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Tips on Avoiding Guilt Trips That Take False Turns : Orange County psychologist Ty Colbert, with a new book on the subject, provides some useful guideposts.


Your mother calls and invites you to a family dinner she's arranging to welcome a visiting aunt. The timing is bad for you and this is not someone you're longing to see, so you say no. Then mom pushes--"I was counting on you being there!"--and your stomach knots up. The feeling that you've done something wrong lingers long after you hang up the phone.


You're sitting at a traffic light and the person behind you honks when you fail to react the instant the light turns green. Instead of getting irritated at the other driver, you chide yourself for not being more alert--and quickly change lanes to avoid the stranger whose impatience has left you feeling inept.


You arrive at the office late and get a steely look from your boss, who also came in late and had expected (but hadn't asked) you to get things started in his or her absence. Even though you have a legitimate excuse for being delayed, you avoid eye contact with your boss the rest of the day and try to make amends by working overtime.


Do you see yourself in any of these scenarios? If so, you're among those for whom Orange psychologist Ty Colbert wrote his recently published book, "Why Do I Feel Guilty When I've Done Nothing Wrong?" (Thomas Nelson Inc., $8.99).

Colbert said that question had been coming up so often in his sessions with clients--particularly those still suffering from childhood traumas--that he decided to write a book to help them liberate themselves from unnecessary guilt and the sense of shame or low self-worth that often accompanies it.

Although the book is mostly psychological, it includes a section written from a Christian perspective that focuses on how guilt-ridden people can find spiritual relief.

During a recent interview, Colbert said his book reflects his desire to "help people quit beating up on themselves and quit letting others beat up on them."

He gets that message across by making a distinction between "true guilt," a healthy emotion that drives us to make amends when we intentionally do something hurtful, and "false guilt," which causes us to take responsibility for--and feel badly about--things over which we have no control.

It's true guilt that prompts us to apologize when we lose our temper with a family member because we've had a hard day at the office, false guilt that causes us to try to appease a raging loved one who is totally out of line.

True guilt disappears as soon as we admit wrongdoing, ask for forgiveness and take whatever action is necessary to set things straight. But false guilt lingers, acting as a shield against pain.

"False guilt is a self-defense mechanism that kicks in when people experience too much emotional pain," Colbert said.

For children dealing with divorce, for example, the question, "What did I do that made Mommy and Daddy fight?" provides protection from an overwhelming sense of loss and powerlessness.

This false guilt gives children a desperately needed feeling of control. They think: "If I can find out what is wrong with me and correct it, then my mommy and daddy won't divorce."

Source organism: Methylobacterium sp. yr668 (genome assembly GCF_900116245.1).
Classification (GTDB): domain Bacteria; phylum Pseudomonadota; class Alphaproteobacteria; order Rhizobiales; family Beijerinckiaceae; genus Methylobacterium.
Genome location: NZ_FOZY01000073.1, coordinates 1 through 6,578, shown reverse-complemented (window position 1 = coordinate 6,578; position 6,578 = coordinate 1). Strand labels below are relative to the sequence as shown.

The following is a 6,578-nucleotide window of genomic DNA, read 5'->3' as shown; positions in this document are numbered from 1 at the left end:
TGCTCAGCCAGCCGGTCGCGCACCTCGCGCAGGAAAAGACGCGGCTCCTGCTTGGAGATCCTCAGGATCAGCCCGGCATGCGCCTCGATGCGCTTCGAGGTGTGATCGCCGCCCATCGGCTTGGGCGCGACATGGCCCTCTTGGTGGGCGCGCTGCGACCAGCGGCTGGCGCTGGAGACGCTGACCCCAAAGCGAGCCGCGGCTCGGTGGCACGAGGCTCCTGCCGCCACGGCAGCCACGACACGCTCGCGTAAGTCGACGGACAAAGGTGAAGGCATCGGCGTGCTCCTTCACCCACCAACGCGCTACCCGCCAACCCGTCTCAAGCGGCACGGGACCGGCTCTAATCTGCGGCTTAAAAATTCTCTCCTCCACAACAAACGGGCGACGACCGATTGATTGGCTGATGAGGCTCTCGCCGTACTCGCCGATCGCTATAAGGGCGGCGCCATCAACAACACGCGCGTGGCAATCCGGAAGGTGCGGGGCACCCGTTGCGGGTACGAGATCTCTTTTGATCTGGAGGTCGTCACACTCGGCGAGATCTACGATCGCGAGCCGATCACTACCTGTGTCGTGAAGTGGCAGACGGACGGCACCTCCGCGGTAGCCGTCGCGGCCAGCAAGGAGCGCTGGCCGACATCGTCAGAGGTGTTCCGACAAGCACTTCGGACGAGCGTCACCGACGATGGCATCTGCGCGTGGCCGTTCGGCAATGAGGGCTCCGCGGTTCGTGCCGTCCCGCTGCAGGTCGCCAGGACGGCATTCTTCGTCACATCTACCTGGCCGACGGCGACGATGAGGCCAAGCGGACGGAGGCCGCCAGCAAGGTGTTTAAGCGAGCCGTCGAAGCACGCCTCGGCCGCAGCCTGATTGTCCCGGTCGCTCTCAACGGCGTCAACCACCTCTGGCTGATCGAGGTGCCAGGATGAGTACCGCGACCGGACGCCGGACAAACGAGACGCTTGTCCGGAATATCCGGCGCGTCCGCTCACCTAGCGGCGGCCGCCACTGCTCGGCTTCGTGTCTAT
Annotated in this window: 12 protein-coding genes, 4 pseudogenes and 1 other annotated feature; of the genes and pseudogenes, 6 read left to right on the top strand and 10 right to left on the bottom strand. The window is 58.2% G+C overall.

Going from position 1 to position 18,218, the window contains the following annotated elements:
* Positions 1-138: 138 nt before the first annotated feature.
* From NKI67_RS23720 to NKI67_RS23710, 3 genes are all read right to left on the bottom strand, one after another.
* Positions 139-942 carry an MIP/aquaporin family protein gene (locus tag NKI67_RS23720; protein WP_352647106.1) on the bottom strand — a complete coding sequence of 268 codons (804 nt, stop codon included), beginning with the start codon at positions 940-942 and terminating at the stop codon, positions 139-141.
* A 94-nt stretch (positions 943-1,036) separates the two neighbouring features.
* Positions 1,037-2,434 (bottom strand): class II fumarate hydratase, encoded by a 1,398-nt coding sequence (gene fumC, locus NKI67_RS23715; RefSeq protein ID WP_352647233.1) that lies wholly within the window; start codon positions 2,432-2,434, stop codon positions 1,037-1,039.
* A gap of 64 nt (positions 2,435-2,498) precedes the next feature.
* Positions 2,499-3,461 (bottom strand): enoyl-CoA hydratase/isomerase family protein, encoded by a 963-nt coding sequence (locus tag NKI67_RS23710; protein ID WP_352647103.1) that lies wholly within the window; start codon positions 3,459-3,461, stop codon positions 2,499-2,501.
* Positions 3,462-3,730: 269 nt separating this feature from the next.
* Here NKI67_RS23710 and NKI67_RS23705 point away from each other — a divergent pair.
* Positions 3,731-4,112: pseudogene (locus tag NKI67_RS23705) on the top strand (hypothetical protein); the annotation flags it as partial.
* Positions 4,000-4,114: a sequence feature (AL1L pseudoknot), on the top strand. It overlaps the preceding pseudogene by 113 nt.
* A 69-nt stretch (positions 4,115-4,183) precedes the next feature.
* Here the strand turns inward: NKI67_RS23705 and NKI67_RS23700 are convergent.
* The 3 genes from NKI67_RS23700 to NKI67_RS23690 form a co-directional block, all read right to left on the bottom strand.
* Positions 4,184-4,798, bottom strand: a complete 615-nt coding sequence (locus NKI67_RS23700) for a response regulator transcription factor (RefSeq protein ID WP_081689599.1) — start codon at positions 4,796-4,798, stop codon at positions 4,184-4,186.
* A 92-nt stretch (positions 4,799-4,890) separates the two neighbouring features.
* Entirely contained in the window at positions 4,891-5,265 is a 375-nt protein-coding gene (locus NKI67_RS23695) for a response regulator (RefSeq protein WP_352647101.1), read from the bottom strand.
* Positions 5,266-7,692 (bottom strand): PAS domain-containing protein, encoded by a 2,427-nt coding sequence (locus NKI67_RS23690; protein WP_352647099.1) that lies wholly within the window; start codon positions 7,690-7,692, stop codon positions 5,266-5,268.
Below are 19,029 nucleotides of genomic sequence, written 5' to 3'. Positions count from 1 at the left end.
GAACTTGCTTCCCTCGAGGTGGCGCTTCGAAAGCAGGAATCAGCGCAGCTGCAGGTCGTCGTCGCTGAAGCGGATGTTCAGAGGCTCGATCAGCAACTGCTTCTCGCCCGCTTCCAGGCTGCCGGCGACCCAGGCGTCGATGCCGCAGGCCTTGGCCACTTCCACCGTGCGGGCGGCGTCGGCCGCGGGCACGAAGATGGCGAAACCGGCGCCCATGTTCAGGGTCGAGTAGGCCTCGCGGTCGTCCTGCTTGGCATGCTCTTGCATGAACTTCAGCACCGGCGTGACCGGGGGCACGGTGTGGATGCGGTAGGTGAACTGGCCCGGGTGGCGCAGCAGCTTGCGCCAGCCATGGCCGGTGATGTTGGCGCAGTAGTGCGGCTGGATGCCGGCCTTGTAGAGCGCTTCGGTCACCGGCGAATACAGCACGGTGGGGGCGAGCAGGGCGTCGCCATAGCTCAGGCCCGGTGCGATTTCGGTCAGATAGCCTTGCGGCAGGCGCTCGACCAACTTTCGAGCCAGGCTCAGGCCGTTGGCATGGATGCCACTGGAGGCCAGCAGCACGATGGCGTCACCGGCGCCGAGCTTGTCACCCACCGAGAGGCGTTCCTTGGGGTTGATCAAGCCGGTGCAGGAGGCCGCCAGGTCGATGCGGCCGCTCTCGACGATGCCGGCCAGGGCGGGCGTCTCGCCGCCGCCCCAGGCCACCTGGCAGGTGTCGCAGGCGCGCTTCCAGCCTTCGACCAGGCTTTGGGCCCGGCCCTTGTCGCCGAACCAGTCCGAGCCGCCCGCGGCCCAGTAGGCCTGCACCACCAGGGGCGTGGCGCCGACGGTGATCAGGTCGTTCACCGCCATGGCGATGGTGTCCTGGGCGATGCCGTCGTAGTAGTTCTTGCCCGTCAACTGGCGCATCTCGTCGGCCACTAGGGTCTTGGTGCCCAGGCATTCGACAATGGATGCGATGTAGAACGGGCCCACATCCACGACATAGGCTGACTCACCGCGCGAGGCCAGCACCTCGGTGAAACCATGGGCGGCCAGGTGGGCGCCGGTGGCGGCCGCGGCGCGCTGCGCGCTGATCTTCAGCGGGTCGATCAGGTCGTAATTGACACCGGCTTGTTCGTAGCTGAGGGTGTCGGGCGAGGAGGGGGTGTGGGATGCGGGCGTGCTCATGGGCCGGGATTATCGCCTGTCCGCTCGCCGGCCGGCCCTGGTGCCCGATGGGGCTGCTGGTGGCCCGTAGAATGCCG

Adults are just as likely as children to try to avoid pain by asking, "Where did I go wrong?" when they have no reason to feel guilty, Colbert added. For some, self-blame is a lifelong habit resulting from an upbringing that fostered what Colbert calls "destructive shame."

While "constructive shame"--our intrinsic sense of morality or conscience--is a valuable, gut-level feeling that, like true guilt, vanishes once it has served its purpose, destructive shame is persistent and debilitating. It robs people of their ability to experience joy and inner peace.

People who have a lot of destructive shame are likely to be victims of physical, sexual or emotional abuse, which "tears at the deepest and most vulnerable parts of a person's innocence," Colbert said. They end up feeling unworthy and unlovable and tend to lose touch with themselves as they struggle to gain self-esteem by winning the approval of others. They often have a need to be punished that can lead them into unhealthy relationships and self-destructive or addictive behavior.

Colbert points out that, for people with destructive shame, healing comes through non-violating relationships. "We're powerless to heal shame on our own. We need love and affirmation from others. Someone has taken away our ability to love ourselves, and we need someone else to help us get it back." That "someone" might be a friend, a co-worker, a therapist, a spouse--anyone who can help us find and appreciate our true selves, Colbert added.


According to 35-year-old Lisa, a former client of Colbert's who asked that her real name not be used, just understanding the differences between true and false guilt and constructive and destructive shame is a big step toward emotional health. She said Colbert's book has helped her see how she has been hindered by guilt and shame as a result of growing up with an alcoholic father.

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